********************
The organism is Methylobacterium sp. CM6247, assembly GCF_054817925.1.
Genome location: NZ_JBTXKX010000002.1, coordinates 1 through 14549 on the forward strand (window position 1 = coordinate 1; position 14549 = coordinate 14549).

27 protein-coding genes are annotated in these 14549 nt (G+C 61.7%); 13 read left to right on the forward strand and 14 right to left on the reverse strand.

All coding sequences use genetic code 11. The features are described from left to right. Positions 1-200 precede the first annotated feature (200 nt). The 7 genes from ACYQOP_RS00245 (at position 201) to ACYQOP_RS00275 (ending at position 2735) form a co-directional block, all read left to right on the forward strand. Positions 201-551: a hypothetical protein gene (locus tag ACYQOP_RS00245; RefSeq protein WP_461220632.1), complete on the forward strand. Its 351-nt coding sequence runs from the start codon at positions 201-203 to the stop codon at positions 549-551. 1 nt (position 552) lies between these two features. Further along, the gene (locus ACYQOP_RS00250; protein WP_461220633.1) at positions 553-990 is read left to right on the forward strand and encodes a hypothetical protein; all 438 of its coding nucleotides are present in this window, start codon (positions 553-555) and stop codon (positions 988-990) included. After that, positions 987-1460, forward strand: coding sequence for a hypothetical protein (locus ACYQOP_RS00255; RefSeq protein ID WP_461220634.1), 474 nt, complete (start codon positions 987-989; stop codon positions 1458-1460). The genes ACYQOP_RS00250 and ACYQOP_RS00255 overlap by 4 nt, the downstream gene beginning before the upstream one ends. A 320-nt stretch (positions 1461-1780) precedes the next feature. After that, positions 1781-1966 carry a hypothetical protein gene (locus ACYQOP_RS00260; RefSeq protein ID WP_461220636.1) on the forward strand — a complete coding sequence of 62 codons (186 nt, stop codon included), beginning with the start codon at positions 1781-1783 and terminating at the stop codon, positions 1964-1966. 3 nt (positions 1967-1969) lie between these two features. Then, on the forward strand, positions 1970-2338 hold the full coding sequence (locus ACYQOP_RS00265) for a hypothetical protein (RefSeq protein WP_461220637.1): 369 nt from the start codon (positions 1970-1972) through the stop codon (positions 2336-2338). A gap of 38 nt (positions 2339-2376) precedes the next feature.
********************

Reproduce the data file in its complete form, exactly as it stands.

The organism is Methylobacterium sp. CM6247, assembly GCF_054817925.1.
Genome location: NZ_JBTXKX010000002.1, coordinates 1 through 14549 on the forward strand (window position 1 = coordinate 1; position 14549 = coordinate 14549).

27 protein-coding genes are annotated in these 14549 nt (G+C 61.7%); 13 read left to right on the forward strand and 14 right to left on the reverse strand.

All coding sequences use genetic code 11. The features are described from left to right. Positions 1-200 precede the first annotated feature (200 nt). The 7 genes from ACYQOP_RS00245 (at position 201) to ACYQOP_RS00275 (ending at position 2735) form a co-directional block, all read left to right on the forward strand. Positions 201-551: a hypothetical protein gene (locus tag ACYQOP_RS00245; RefSeq protein WP_461220632.1), complete on the forward strand. Its 351-nt coding sequence runs from the start codon at positions 201-203 to the stop codon at positions 549-551. 1 nt (position 552) lies between these two features. Further along, the gene (locus ACYQOP_RS00250; protein WP_461220633.1) at positions 553-990 is read left to right on the forward strand and encodes a hypothetical protein; all 438 of its coding nucleotides are present in this window, start codon (positions 553-555) and stop codon (positions 988-990) included. After that, positions 987-1460, forward strand: coding sequence for a hypothetical protein (locus ACYQOP_RS00255; RefSeq protein ID WP_461220634.1), 474 nt, complete (start codon positions 987-989; stop codon positions 1458-1460). The genes ACYQOP_RS00250 and ACYQOP_RS00255 overlap by 4 nt, the downstream gene beginning before the upstream one ends. A 320-nt stretch (positions 1461-1780) precedes the next feature. After that, positions 1781-1966 carry a hypothetical protein gene (locus ACYQOP_RS00260; RefSeq protein ID WP_461220636.1) on the forward strand — a complete coding sequence of 62 codons (186 nt, stop codon included), beginning with the start codon at positions 1781-1783 and terminating at the stop codon, positions 1964-1966. 3 nt (positions 1967-1969) lie between these two features. Then, on the forward strand, positions 1970-2338 hold the full coding sequence (locus ACYQOP_RS00265) for a hypothetical protein (RefSeq protein WP_461220637.1): 369 nt from the start codon (positions 1970-1972) through the stop codon (positions 2336-2338). A gap of 38 nt (positions 2339-2376) precedes the next feature.